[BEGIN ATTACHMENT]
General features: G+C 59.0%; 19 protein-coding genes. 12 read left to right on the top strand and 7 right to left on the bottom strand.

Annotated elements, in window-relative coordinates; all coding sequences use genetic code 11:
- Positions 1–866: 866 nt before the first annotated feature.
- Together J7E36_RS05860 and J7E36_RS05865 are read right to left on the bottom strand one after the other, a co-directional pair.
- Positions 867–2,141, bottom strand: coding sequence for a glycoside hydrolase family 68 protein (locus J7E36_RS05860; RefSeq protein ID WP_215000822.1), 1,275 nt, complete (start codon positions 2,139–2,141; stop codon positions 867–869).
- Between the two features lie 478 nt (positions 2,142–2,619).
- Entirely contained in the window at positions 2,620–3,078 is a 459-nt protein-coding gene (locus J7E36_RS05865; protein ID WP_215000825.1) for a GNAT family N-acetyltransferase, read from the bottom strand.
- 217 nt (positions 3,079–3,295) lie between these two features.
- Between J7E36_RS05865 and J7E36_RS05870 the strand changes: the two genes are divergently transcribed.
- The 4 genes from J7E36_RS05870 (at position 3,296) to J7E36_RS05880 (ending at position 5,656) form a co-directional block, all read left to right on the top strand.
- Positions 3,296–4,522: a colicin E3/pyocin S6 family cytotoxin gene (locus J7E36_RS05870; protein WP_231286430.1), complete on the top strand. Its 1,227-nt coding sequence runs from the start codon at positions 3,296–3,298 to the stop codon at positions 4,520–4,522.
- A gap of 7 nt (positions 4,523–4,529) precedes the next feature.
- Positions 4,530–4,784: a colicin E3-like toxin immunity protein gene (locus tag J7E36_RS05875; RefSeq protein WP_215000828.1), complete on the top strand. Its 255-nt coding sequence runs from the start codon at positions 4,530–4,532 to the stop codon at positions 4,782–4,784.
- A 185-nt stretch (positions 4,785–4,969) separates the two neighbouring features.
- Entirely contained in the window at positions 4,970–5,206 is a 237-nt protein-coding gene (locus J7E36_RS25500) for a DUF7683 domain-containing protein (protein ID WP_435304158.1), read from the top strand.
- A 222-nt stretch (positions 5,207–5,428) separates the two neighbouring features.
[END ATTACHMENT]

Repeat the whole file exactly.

General features: G+C 59.0%; 19 protein-coding genes. 12 read left to right on the top strand and 7 right to left on the bottom strand.

Annotated elements, in window-relative coordinates; all coding sequences use genetic code 11:
- Positions 1–866: 866 nt before the first annotated feature.
- Together J7E36_RS05860 and J7E36_RS05865 are read right to left on the bottom strand one after the other, a co-directional pair.
- Positions 867–2,141, bottom strand: coding sequence for a glycoside hydrolase family 68 protein (locus J7E36_RS05860; RefSeq protein ID WP_215000822.1), 1,275 nt, complete (start codon positions 2,139–2,141; stop codon positions 867–869).
- Between the two features lie 478 nt (positions 2,142–2,619).
- Entirely contained in the window at positions 2,620–3,078 is a 459-nt protein-coding gene (locus J7E36_RS05865; protein ID WP_215000825.1) for a GNAT family N-acetyltransferase, read from the bottom strand.
- 217 nt (positions 3,079–3,295) lie between these two features.
- Between J7E36_RS05865 and J7E36_RS05870 the strand changes: the two genes are divergently transcribed.
- The 4 genes from J7E36_RS05870 (at position 3,296) to J7E36_RS05880 (ending at position 5,656) form a co-directional block, all read left to right on the top strand.
- Positions 3,296–4,522: a colicin E3/pyocin S6 family cytotoxin gene (locus J7E36_RS05870; protein WP_231286430.1), complete on the top strand. Its 1,227-nt coding sequence runs from the start codon at positions 3,296–3,298 to the stop codon at positions 4,520–4,522.
- A gap of 7 nt (positions 4,523–4,529) precedes the next feature.
- Positions 4,530–4,784: a colicin E3-like toxin immunity protein gene (locus tag J7E36_RS05875; RefSeq protein WP_215000828.1), complete on the top strand. Its 255-nt coding sequence runs from the start codon at positions 4,530–4,532 to the stop codon at positions 4,782–4,784.
- A 185-nt stretch (positions 4,785–4,969) separates the two neighbouring features.
- Entirely contained in the window at positions 4,970–5,206 is a 237-nt protein-coding gene (locus J7E36_RS25500) for a DUF7683 domain-containing protein (protein ID WP_435304158.1), read from the top strand.
- A 222-nt stretch (positions 5,207–5,428) separates the two neighbouring features.